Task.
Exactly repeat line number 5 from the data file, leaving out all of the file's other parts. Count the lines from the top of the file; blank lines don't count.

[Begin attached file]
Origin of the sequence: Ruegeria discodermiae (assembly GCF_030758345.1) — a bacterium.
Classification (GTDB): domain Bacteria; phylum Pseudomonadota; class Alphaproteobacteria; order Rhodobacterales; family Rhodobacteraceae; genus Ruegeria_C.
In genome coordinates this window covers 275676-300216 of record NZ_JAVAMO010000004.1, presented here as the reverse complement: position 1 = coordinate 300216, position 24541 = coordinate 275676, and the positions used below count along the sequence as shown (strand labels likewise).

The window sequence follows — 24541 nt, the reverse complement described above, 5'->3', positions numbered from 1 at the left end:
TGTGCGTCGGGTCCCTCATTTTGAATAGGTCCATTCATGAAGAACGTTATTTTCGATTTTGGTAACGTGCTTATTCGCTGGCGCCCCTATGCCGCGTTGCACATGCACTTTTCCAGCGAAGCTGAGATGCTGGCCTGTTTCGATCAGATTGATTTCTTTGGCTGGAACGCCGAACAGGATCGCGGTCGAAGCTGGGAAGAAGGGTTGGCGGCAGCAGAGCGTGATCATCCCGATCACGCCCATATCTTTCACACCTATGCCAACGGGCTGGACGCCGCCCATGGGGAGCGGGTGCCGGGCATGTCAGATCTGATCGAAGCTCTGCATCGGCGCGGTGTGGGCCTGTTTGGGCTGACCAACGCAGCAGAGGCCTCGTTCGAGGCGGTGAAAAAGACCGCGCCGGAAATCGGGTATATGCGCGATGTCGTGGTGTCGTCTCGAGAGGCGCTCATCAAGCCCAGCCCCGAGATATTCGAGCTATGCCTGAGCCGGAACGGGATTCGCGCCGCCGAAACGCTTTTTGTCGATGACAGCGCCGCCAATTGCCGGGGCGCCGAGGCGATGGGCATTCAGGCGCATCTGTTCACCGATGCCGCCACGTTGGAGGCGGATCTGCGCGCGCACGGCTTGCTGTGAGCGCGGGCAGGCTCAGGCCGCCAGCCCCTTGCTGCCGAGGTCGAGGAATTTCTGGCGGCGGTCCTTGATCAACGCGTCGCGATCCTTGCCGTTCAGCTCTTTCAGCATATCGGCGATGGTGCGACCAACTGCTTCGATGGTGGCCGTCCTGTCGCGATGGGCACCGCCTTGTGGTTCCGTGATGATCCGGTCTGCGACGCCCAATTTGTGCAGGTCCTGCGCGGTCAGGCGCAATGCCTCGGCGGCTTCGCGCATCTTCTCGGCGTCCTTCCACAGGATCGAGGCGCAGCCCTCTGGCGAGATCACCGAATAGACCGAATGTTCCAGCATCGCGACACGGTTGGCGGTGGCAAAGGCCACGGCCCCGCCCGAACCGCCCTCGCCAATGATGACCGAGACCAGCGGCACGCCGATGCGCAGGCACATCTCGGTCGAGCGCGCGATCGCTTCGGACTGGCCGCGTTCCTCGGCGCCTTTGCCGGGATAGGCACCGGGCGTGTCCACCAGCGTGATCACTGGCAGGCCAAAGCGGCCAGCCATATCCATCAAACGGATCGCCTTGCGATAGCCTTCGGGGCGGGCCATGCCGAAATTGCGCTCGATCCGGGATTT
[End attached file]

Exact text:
TGTGCGTCGGGTCCCTCATTTTGAATAGGTCCATTCATGAAGAACGTTATTTTCGATTTTGGTAACGTGCTTATTCGCTGGCGCCCCTATGCCGCGTTGCACATGCACTTTTCCAGCGAAGCTGAGATGCTGGCCTGTTTCGATCAGATTGATTTCTTTGGCTGGAACGCCGAACAGGATCGCGGTCGAAGCTGGGAAGAAGGGTTGGCGGCAGCAGAGCGTGATCATCCCGATCACGCCCATATCTTTCACACCTATGCCAACGGGCTGGACGCCGCCCATGGGGAGCGGGTGCCGGGCATGTCAGATCTGATCGAAGCTCTGCATCGGCGCGGTGTGGGCCTGTTTGGGCTGACCAACGCAGCAGAGGCCTCGTTCGAGGCGGTGAAAAAGACCGCGCCGGAAATCGGGTATATGCGCGATGTCGTGGTGTCGTCTCGAGAGGCGCTCATCAAGCCCAGCCCCGAGATATTCGAGCTATGCCTGAGCCGGAACGGGATTCGCGCCGCCGAAACGCTTTTTGTCGATGACAGCGCCGCCAATTGCCGGGGCGCCGAGGCGATGGGCATTCAGGCGCATCTGTTCACCGATGCCGCCACGTTGGAGGCGGATCTGCGCGCGCACGGCTTGCTGTGAGCGCGGGCAGGCTCAGGCCGCCAGCCCCTTGCTGCCGAGGTCGAGGAATTTCTGGCGGCGGTCCTTGATCAACGCGTCGCGATCCTTGCCGTTCAGCTCTTTCAGCATATCGGCGATGGTGCGACCAACTGCTTCGATGGTGGCCGTCCTGTCGCGATGGGCACCGCCTTGTGGTTCCGTGATGATCCGGTCTGCGACGCCCAATTTGTGCAGGTCCTGCGCGGTCAGGCGCAATGCCTCGGCGGCTTCGCGCATCTTCTCGGCGTCCTTCCACAGGATCGAGGCGCAGCCCTCTGGCGAGATCACCGAATAGACCGAATGTTCCAGCATCGCGACACGGTTGGCGGTGGCAAAGGCCACGGCCCCGCCCGAACCGCCCTCGCCAATGATGACCGAGACCAGCGGCACGCCGATGCGCAGGCACATCTCGGTCGAGCGCGCGATCGCTTCGGACTGGCCGCGTTCCTCGGCGCCTTTGCCGGGATAGGCACCGGGCGTGTCCACCAGCGTGATCACTGGCAGGCCAAAGCGGCCAGCCATATCCATCAAACGGATCGCCTTGCGATAGCCTTCGGGGCGGGCCATGCCGAAATTGCGCTCGATCCGGGATTT